Friday, March 03, 2023

On Joanna Schwartz’s Shielded: How the Police Became Untouchable

Guest Blogger

For the Balkinization symposium on Joanna Schwartz, Shielded: How the Police Became Untouchable (Viking, 2023).

Richard H. Fallon, Jr.

            Over the past ten years, no one has produced more important work concerning constitutional tort litigation than Joanna Schwartz.  Schwartz’s greatest contributions have come from her empirical research into constitutional tort suits involving the police.  A main focus of her work has involved qualified immunity.  Qualified immunity doctrine, which is entirely judge-made, has rested on the premise that tort judgments against government officials would be paid by the officials themselves.  If so, we might need to worry that public servants might be chilled from conscientious discharge of their duties by fears of incurring personal liability for transgressing uncertain constitutional lines.  Through imaginative and painstaking investigation, Schwartz has shown that police forces, at least, overwhelmingly indemnify their officers and that officers pay substantially less than 1% of the tort judgments and settlements arising from alleged police misconduct.  This is a startling discovery.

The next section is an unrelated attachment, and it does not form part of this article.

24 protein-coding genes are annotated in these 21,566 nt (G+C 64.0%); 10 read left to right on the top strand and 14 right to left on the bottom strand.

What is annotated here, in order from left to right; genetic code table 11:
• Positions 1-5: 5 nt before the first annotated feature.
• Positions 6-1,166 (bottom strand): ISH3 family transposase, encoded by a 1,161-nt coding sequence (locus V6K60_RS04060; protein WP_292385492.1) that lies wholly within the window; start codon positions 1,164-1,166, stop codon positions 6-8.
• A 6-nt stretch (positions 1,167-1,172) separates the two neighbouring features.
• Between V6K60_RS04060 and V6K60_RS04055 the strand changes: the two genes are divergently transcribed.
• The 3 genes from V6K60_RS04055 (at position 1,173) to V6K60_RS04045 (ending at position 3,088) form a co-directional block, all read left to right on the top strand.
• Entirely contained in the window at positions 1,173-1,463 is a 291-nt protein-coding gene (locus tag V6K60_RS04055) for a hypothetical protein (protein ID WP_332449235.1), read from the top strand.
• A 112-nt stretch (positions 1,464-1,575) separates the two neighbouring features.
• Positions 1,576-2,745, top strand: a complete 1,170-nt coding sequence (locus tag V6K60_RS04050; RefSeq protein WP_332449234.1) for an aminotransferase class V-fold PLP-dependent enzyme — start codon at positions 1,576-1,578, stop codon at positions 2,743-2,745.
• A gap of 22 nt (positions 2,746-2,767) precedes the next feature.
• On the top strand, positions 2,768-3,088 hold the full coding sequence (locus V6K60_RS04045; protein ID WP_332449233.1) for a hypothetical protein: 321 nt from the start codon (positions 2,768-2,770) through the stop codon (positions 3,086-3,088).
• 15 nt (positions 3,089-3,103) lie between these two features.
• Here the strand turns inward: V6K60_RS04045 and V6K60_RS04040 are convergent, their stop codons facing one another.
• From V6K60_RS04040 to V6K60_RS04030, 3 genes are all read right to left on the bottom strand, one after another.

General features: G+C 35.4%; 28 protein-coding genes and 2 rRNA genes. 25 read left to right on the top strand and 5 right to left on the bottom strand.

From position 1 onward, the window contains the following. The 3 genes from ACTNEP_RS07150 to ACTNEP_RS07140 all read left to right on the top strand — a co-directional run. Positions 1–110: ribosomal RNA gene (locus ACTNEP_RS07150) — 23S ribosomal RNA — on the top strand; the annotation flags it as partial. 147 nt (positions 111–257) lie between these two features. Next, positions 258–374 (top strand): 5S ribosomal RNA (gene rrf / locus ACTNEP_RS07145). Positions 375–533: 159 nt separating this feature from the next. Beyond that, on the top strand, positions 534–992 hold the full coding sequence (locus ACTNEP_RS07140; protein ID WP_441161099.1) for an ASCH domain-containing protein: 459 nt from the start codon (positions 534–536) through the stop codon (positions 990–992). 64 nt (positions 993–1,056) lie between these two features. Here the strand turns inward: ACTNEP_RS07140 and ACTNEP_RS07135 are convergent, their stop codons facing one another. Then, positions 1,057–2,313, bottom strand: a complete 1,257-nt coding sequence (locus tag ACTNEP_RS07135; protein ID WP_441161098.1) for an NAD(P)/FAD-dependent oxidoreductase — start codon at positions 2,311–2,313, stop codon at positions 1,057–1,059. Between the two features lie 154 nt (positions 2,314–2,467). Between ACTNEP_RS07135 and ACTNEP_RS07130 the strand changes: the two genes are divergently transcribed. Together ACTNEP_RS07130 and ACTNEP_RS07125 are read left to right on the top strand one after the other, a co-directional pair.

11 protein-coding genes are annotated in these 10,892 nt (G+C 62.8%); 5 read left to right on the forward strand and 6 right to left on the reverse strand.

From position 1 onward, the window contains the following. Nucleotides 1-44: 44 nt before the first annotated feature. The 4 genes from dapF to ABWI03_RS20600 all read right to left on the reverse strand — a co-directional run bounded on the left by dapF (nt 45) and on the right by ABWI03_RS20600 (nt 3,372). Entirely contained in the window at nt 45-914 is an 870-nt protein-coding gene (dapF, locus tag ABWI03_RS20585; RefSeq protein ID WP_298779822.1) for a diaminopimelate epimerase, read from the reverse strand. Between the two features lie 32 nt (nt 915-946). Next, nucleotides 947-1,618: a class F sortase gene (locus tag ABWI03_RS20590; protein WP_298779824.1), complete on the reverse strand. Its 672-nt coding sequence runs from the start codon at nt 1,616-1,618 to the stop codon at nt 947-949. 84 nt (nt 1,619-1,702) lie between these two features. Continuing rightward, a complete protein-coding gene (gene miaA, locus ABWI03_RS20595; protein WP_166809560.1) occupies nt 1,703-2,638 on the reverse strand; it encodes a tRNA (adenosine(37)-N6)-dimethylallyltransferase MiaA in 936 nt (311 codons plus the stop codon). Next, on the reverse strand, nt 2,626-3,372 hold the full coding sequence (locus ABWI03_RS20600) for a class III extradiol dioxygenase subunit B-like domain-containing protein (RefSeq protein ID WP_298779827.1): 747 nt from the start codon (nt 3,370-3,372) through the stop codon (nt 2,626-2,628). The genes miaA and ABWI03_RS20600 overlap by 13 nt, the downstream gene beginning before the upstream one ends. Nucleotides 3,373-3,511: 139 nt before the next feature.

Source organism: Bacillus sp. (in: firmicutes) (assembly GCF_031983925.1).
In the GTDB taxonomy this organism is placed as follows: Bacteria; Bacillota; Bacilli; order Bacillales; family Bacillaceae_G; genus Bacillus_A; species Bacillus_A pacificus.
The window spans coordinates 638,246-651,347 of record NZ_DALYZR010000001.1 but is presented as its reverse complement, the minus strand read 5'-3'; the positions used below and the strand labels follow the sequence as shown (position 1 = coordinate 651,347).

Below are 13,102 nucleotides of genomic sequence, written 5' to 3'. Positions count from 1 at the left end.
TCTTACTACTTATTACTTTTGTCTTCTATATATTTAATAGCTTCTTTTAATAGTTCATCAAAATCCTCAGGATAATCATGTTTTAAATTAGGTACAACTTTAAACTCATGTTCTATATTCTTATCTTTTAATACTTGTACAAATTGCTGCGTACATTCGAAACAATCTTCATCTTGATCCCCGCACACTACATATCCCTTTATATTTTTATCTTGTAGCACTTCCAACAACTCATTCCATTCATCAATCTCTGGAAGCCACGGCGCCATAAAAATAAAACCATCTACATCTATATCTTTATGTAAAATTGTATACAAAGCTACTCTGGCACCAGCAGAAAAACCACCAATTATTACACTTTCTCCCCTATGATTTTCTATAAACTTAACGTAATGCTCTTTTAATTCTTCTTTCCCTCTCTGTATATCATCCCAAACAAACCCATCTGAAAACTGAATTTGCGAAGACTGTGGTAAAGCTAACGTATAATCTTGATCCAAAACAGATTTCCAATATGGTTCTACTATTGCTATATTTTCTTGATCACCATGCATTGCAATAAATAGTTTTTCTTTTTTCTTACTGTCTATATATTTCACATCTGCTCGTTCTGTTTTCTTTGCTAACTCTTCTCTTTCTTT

Digging behind and beyond the façade of personal official liability in police misconduct cases, Schwartz has also looked at how constitutional tort litigation affects police departments.  In doing so, she has echoed the findings of others that doctrine crafted by the Supreme Court in interpreting 42 U.S.C. section 1983 makes it nearly impossible to hold police departments directly liable for their officers’ torts.  A number of academic commentators have criticized the Court’s relevant rulings, in part based on speculation that municipal liability would create powerful incentives for police departments to hire, train, and supervise their officers in ways that would diminish constitutional violations.  But Schwartz’s extraordinary research has again demanded a rethinking of plausible-seeming premises.  Even now, departments can occasionally – even if infrequently – be sued successfully, and, as noted above, they mostly indemnify their officers when the officers are held “individually” liable.  According to Schwartz’s research, however, many departments do little to keep track of which officers are sued repeatedly and which are not.  Moreover, it is at best doubtful, as an empirical matter, that even successful constitutional tort actions cause police departments to learn the lessons that commentators have broadly assumed that financial liability would teach.  Among other reasons, Schwartz has established, tort judgments based on police misconduct are mostly absorbed by municipalities or insurance companies in ways that shield police departments from any resulting financial pinch.  It is one small measure of the significance of Schwartz’s work on qualified immunity and police liability for constitutional torts that the 2022 Supplement to Hart & Wechsler’s The Federal Courts and the Federal System (7th ed. 2015) not only cites, but also discusses, no fewer than seven of her articles in its sections dealing with qualified immunity and constitutional tort litigation under 42 U.S.C. section 1983.